During 2011–2014, patients with suspected plague seen at 6 clinics and 2 hospitals in the West Nile region of Uganda were offered enrollment in an open-label study evaluating the safety and efficacy of ciprofloxacin for treatment of plague. Patients were excluded if they were pregnant, <8 years of age, considered too ill to receive oral treatment, or had received antimicrobial drug treatment in the preceding 7 days. After written consent was obtained, diagnostic samples were collected and oral ciprofloxacin administered for 10 days at a weight-calibrated dosage of ≈15 mg/kg twice daily (range 13–17 mg/kg), with a maximum dose for adults of 750 mg twice daily. Diagnostic samples were cultured on sheep blood agar and suspect isolates confirmed by bacteriophage lysis (9). Patients were monitored daily during treatment, and clinical outcome was assessed 14–21 days after initial evaluation. Because of simultaneous prevention efforts and lower than expected enrollment, the study was terminated early. The study was approved by Institutional Review Boards at the Uganda Virus Research Institute, the Uganda National Council for Science and Technology, and the US Centers for Disease Control and Prevention.

Five patients with culture-confirmed plague were enrolled and treated with oral ciprofloxacin (Table). Median patient age was 27 years (range 10–52 years); median time between illness onset and enrollment was 4 days (range 1–7 days). Four patients had bubonic plague, with Y. pestis isolated from bubo aspirates or blood cultures. The fifth patient, a 13-year-old boy, had pneumonic plague as indicated by hemoptysis, patchy bilateral infiltrates on chest radiograph, and Y. pestis isolated from sputum. The illness had evolved over 6 days, a clinical course suggestive of secondary rather than primary pneumonic plague (3); the primary focus of infection was not identified.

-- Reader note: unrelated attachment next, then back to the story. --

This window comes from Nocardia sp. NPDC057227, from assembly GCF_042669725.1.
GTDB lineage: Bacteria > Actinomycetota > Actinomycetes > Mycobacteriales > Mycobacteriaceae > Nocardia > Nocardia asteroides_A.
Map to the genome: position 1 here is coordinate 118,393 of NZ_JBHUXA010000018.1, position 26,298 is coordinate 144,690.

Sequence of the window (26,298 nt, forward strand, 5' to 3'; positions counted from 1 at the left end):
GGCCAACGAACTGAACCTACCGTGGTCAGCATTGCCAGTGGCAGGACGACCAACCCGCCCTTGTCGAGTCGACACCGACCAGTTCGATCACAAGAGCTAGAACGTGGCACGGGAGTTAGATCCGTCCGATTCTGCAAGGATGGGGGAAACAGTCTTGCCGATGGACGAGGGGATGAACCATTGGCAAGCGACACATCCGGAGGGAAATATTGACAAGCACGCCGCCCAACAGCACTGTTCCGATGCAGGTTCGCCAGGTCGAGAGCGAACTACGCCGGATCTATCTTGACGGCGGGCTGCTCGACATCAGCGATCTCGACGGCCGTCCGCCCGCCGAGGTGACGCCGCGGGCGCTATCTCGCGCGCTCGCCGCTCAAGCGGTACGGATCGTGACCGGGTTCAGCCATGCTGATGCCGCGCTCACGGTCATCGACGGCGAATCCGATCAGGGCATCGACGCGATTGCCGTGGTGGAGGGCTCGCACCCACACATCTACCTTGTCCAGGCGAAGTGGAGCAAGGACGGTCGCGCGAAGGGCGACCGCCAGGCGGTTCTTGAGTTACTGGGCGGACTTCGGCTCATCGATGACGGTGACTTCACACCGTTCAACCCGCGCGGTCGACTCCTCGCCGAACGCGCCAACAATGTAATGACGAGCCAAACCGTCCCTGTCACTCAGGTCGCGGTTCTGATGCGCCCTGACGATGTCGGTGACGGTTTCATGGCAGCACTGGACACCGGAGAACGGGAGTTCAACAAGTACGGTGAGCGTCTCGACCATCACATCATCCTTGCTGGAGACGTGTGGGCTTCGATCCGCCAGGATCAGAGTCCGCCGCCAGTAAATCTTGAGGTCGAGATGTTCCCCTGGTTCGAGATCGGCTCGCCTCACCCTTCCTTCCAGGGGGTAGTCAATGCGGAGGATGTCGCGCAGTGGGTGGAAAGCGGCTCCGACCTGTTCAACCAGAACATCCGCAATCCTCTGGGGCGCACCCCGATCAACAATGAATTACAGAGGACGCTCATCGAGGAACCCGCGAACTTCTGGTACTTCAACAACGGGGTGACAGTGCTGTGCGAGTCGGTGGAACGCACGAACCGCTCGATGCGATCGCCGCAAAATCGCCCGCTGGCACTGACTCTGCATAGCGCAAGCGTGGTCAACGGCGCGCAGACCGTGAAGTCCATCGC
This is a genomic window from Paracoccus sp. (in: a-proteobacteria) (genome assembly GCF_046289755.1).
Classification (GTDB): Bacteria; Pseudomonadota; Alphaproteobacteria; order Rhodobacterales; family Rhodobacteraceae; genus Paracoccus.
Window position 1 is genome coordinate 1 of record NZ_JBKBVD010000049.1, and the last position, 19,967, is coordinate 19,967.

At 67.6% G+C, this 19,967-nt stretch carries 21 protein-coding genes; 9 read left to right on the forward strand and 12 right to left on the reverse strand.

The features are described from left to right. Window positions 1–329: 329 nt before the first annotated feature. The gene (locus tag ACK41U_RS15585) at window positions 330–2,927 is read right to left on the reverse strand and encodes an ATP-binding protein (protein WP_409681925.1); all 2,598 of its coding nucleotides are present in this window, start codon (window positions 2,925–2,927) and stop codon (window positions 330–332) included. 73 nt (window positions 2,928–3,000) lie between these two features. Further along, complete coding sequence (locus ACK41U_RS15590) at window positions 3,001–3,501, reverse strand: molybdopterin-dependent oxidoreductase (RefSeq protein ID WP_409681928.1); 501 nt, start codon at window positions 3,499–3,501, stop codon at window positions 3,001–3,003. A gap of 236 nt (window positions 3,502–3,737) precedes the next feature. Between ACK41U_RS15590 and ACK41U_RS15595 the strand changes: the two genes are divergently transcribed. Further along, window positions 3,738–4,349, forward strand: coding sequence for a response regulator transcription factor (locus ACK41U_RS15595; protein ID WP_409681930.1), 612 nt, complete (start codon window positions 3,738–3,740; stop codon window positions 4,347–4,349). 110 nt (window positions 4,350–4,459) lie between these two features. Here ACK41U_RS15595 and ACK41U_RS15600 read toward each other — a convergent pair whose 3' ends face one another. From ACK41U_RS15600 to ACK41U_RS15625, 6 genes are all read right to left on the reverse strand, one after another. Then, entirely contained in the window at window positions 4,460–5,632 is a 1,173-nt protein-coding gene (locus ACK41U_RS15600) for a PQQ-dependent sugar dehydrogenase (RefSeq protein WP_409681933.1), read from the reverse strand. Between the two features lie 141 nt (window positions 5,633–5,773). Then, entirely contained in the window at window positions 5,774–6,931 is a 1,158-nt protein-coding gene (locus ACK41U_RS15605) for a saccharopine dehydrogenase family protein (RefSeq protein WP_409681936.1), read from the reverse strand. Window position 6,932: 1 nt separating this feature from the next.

Three patients were admitted and 2 treated as outpatients. In addition to ciprofloxacin, all received acetaminophen, and 2 received a bolus of normal saline. All became afebrile within 2 days. At 14 days, all had been discharged and returned to their normal activities. The 13-year-old boy with culture-confirmed pneumonic plague reported mild, nonproductive cough, but no complications were identified.